Stroke is one of the top deadliest diseases around the world. It occurs when our brain’s blood flow is interrupted, primarily due to a rupture or blockage in a blood vessel. It’s very dangerous that someone dies of it every 3.5 minutes in the United States, as reported by the Centers for Disease Control and Prevention (CDC). The good news is that it isn’t always fatal.
How you’re affected by a stroke depends on where it happens and its severity. Fast treatment matters as well. In fact, the earlier you get treated, the higher your chance of surviving, resulting in little or no disability.
After hospital treatment, stroke survivors must focus on post-stroke care and rehabilitation. They also have to monitor underlying causes of stroke, like high blood pressure, cholesterol, and diabetes, to prevent another stroke.
If you, your loved one, or someone you know are a stroke survivor, the following essential nutrients can promote stroke recovery and brain health. We’ve also listed three “S” that you should limit or preferably avoid on your diet at all times.
Essential Nutrients That Promote Stroke Recovery
1) Omega-3 Fats
Alpha-linolenic acid (ALA) or omega-3 fatty acids after stroke offers neurological benefits. A study showed that they could prevent cerebral atrophy or the loss of brain cells called neurons. It can also promote the restoration of the brain’s white matter, which is responsible for conducting, processing, and sending nerve signals up and down the spinal cord.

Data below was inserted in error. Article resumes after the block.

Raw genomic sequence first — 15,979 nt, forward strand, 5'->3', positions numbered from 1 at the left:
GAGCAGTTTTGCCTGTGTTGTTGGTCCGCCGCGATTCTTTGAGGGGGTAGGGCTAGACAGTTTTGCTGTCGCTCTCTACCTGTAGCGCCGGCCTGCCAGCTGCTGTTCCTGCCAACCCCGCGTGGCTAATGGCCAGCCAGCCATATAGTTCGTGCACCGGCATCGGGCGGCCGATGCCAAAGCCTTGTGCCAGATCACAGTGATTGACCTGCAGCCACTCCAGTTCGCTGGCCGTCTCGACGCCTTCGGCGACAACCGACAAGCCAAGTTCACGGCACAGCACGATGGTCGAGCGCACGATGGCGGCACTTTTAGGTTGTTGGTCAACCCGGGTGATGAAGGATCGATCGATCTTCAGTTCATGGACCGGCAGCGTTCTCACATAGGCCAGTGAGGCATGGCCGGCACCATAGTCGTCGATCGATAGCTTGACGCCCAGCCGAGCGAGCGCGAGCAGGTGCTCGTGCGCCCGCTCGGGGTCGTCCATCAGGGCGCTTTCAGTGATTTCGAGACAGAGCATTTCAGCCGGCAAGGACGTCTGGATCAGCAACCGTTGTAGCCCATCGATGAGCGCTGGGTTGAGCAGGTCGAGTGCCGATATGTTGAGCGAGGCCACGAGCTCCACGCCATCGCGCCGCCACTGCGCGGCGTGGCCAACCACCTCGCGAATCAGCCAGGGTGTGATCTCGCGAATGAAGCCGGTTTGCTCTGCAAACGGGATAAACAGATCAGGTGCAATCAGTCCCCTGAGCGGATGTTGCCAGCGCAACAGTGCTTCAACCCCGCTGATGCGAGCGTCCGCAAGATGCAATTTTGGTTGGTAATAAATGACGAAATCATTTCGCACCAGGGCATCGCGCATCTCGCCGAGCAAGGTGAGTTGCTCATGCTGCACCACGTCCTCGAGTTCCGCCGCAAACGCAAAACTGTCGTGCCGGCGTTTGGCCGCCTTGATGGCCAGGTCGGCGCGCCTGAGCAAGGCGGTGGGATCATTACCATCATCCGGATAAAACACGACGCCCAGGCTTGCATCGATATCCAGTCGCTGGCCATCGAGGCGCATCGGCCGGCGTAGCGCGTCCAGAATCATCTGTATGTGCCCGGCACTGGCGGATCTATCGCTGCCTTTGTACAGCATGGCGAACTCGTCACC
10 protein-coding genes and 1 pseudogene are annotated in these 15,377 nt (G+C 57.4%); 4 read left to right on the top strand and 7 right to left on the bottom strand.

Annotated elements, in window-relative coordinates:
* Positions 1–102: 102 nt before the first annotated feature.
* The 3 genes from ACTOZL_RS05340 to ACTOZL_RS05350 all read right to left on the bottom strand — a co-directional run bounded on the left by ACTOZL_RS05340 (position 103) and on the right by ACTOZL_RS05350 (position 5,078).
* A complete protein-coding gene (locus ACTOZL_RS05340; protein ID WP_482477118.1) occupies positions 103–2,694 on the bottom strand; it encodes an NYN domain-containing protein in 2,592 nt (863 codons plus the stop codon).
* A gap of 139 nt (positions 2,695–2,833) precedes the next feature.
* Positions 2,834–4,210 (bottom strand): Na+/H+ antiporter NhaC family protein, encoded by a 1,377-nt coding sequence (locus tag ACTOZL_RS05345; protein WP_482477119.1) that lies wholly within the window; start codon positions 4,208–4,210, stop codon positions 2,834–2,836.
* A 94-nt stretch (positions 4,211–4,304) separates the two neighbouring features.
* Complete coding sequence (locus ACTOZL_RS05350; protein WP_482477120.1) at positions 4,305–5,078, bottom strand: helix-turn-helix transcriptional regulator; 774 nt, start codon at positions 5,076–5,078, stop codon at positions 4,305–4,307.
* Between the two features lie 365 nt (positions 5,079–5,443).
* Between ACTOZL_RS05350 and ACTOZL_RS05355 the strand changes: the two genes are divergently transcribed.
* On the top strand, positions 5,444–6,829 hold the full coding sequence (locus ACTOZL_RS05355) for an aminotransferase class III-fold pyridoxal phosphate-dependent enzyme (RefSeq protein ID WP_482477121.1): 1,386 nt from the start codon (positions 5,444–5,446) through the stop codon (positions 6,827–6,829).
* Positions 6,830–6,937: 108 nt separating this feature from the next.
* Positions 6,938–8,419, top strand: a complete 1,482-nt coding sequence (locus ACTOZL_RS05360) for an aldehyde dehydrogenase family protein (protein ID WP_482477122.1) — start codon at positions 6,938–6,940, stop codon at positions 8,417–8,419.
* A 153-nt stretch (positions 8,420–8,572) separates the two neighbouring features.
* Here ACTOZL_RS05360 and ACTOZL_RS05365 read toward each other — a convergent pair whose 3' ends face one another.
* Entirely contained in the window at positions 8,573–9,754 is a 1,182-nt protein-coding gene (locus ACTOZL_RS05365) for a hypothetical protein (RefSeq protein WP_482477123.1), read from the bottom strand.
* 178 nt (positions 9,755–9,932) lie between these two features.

The prevention of further brain deterioration and recovery of brain tissues by omega-3 fatty acids can help in neuroplasticity, where stroke recovery mainly revolves. It’s the brain’s ability to rewire itself, especially to improve talking, moving, and walking after a stroke.
Omega-3 fatty acids are also found to help normalize brain-derived neurotrophic factor (BDNF) levels, which also play a significant role in stroke rehabilitation. Studies have shown that lower circulating BDNF levels are typically linked to higher stroke risks and poor recovery.
The omega-3 fatty acid docosahexaenoic acid (DHA), in particular, has positive effects on atherosclerosis. It’s the hardening and narrowing of artery walls due to cholesterol plaques. When arteries narrow, the supply of oxygen-rich blood to the brain and other vital organs reduces, which can result in a stroke.
However, little research shows that DHA “prevents” atherosclerosis. Alternatively, this atherosclerotic plaque is usually stabilized with lipitor.